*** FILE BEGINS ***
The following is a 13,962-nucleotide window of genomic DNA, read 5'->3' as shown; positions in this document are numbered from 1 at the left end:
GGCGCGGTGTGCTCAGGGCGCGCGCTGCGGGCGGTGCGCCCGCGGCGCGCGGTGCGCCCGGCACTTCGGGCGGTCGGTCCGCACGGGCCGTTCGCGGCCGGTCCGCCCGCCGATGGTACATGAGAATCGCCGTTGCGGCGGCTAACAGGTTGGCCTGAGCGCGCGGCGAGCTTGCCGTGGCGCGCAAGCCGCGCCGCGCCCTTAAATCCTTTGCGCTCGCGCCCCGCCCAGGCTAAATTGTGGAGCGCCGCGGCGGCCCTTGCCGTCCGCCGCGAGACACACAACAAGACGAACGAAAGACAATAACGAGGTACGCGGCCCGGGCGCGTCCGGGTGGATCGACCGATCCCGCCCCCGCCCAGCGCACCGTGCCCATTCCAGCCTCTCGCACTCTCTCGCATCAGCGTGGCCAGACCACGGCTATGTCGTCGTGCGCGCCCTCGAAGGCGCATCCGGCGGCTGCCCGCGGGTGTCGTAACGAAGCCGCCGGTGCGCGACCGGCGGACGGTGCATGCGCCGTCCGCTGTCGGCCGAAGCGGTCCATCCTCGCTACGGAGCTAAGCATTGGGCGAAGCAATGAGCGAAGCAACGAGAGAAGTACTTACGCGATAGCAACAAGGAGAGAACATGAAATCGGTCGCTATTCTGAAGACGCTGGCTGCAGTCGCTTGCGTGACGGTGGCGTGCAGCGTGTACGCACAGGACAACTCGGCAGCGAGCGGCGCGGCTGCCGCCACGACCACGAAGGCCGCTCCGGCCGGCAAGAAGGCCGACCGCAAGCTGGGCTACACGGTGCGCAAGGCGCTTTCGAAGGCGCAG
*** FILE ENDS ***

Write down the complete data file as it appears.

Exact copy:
The following is a 13,962-nucleotide window of genomic DNA, read 5'->3' as shown; positions in this document are numbered from 1 at the left end:
GGCGCGGTGTGCTCAGGGCGCGCGCTGCGGGCGGTGCGCCCGCGGCGCGCGGTGCGCCCGGCACTTCGGGCGGTCGGTCCGCACGGGCCGTTCGCGGCCGGTCCGCCCGCCGATGGTACATGAGAATCGCCGTTGCGGCGGCTAACAGGTTGGCCTGAGCGCGCGGCGAGCTTGCCGTGGCGCGCAAGCCGCGCCGCGCCCTTAAATCCTTTGCGCTCGCGCCCCGCCCAGGCTAAATTGTGGAGCGCCGCGGCGGCCCTTGCCGTCCGCCGCGAGACACACAACAAGACGAACGAAAGACAATAACGAGGTACGCGGCCCGGGCGCGTCCGGGTGGATCGACCGATCCCGCCCCCGCCCAGCGCACCGTGCCCATTCCAGCCTCTCGCACTCTCTCGCATCAGCGTGGCCAGACCACGGCTATGTCGTCGTGCGCGCCCTCGAAGGCGCATCCGGCGGCTGCCCGCGGGTGTCGTAACGAAGCCGCCGGTGCGCGACCGGCGGACGGTGCATGCGCCGTCCGCTGTCGGCCGAAGCGGTCCATCCTCGCTACGGAGCTAAGCATTGGGCGAAGCAATGAGCGAAGCAACGAGAGAAGTACTTACGCGATAGCAACAAGGAGAGAACATGAAATCGGTCGCTATTCTGAAGACGCTGGCTGCAGTCGCTTGCGTGACGGTGGCGTGCAGCGTGTACGCACAGGACAACTCGGCAGCGAGCGGCGCGGCTGCCGCCACGACCACGAAGGCCGCTCCGGCCGGCAAGAAGGCCGACCGCAAGCTGGGCTACACGGTGCGCAAGGCGCTTTCGAAGGCGCAG